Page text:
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Pain. 1998 Feb;74(2-3):189-97.

Hyperalgesia and temporal summation of pain after heat injury in man.

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Department of Surgical Gastroenterology, Hvidovre University Hospital, Denmark.


Temporal summation of pain occurs when repeated stimuli become increasingly painful in spite of unchanged stimulus intensity. Summation can be quantified as the difference in pain between the first and the last stimulus in a train of stimuli. The aim of the study was to compare temporal summation of pain in normal skin with summation of pain in skin with primary and secondary hyperalgesia evoked by a heat injury. A heat injury was produced on the crus of 12 volunteers with a 50 x 25 mm thermode (47 degrees C, 7 min). Measurements were made before, and 0, 1, 2, and 4 h after the heat injury, in three areas: primary and secondary mechanical hyperalgesia induced by the heat injury, and in a mirror image of the injury on the opposite leg. Temporal summation of pain was induced by repeated electrical stimuli (five stimuli at 2 Hz) and assessed by visual analog scale (VAS). Primary hyperalgesia was evaluated by von Frey hairs and electrical stimuli, and the areas of secondary hyperalgesia with a rigid von Frey hair (314 mN). Significant primary (P < 0.000001) and secondary (P < 0.00006) mechanical hyperalgesia were evoked by the heat injury. The pain threshold to single electrical stimuli was reduced within the injury (P < 0.03), but not outside. The pain responses to single and repeated electrical stimuli were not significantly altered by the injury. Temporal summation of pain occurred in 418 stimulus trains out of 576 (73%), but no significant changes in summation developed in skin with primary or secondary mechanical hyperalgesia compared with normal skin (baseline measurements). Temporal summation at high stimulus intensities was more pronounced than at lower intensities (P < 0.0002). We found no correlation between either temporal summation and area of secondary hyperalgesia, or temporal summation and pain intensity during the induction of heat injury. We conclude that the development of primary and secondary mechanical hyperalgesia after heat injury in man was not associated with changes in temporal summation of painful electrical stimuli.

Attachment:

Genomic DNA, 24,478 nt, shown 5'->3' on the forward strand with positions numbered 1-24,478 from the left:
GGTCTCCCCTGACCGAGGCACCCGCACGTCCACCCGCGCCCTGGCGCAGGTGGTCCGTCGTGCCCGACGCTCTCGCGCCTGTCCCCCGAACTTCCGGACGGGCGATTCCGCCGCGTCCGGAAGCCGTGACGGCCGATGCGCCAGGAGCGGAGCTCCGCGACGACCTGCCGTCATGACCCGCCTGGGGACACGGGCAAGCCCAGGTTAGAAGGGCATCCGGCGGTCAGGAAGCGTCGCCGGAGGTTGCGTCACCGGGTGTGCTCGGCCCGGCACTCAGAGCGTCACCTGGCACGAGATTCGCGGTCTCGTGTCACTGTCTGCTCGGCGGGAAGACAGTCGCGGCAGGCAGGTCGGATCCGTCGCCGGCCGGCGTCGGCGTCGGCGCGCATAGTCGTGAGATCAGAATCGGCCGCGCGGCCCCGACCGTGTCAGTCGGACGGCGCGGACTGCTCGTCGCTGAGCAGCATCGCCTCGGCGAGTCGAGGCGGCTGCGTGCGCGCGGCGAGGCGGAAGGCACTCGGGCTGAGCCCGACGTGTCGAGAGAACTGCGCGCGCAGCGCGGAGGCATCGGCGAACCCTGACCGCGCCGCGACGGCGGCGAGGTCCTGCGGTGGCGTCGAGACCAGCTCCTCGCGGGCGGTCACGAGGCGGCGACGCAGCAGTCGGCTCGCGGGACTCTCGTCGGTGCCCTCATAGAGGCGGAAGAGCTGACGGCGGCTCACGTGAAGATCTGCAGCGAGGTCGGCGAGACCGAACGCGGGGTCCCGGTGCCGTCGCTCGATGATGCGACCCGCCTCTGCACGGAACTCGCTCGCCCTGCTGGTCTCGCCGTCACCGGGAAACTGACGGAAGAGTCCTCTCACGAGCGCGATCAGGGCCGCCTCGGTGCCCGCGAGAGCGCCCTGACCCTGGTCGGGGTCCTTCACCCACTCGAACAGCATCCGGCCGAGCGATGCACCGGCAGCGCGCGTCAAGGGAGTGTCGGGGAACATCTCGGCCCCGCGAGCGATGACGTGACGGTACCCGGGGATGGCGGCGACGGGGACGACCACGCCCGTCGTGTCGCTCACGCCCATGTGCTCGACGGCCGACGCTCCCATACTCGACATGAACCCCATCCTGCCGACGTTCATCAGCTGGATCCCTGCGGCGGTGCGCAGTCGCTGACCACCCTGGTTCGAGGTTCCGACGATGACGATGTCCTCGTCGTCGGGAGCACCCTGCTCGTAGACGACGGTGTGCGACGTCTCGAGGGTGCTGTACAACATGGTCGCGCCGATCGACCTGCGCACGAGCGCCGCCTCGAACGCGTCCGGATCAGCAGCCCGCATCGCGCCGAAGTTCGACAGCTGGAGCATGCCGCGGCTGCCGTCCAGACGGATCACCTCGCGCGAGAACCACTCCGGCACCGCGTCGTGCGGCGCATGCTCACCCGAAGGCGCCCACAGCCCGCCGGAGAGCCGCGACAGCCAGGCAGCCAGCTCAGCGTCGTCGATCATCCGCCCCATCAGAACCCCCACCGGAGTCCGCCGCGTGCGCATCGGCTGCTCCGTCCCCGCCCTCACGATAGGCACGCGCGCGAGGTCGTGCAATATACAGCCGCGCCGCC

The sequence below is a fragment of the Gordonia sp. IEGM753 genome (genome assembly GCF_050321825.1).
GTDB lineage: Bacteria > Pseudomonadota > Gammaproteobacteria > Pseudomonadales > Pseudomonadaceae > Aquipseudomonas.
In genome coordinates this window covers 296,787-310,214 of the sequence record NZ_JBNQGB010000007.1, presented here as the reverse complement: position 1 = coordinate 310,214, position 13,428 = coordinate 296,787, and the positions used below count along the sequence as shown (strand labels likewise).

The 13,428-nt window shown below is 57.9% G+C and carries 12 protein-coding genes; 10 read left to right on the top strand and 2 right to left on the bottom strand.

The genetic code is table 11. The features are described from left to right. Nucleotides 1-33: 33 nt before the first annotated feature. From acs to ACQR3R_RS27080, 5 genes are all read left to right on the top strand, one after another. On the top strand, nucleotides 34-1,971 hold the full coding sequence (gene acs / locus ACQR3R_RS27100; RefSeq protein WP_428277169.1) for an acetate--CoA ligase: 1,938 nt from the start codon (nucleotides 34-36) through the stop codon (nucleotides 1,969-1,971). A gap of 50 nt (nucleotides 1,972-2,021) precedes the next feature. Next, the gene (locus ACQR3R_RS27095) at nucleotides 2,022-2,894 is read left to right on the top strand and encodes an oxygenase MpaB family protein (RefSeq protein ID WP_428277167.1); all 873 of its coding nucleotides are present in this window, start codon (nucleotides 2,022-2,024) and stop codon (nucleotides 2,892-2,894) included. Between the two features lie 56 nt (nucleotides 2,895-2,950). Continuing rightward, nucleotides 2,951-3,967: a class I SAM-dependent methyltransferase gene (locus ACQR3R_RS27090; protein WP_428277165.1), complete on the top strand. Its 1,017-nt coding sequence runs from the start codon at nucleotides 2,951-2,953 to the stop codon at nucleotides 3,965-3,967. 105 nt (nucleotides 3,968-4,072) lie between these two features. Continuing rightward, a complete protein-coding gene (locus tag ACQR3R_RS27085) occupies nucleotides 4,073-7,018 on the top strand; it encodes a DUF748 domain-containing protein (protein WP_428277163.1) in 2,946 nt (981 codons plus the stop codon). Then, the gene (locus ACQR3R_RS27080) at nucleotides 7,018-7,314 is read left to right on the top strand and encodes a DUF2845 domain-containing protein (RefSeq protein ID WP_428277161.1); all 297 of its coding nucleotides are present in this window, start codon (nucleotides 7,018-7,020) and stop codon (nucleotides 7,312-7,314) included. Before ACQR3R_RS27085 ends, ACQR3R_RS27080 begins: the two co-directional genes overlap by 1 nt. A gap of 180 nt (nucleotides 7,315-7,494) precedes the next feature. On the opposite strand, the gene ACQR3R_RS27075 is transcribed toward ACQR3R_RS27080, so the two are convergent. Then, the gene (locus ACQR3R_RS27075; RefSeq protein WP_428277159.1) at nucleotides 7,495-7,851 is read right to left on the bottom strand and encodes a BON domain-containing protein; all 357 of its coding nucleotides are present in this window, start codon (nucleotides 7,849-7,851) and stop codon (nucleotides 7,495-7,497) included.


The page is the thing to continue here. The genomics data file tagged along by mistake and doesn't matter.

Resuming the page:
[Indexed for MEDLINE]

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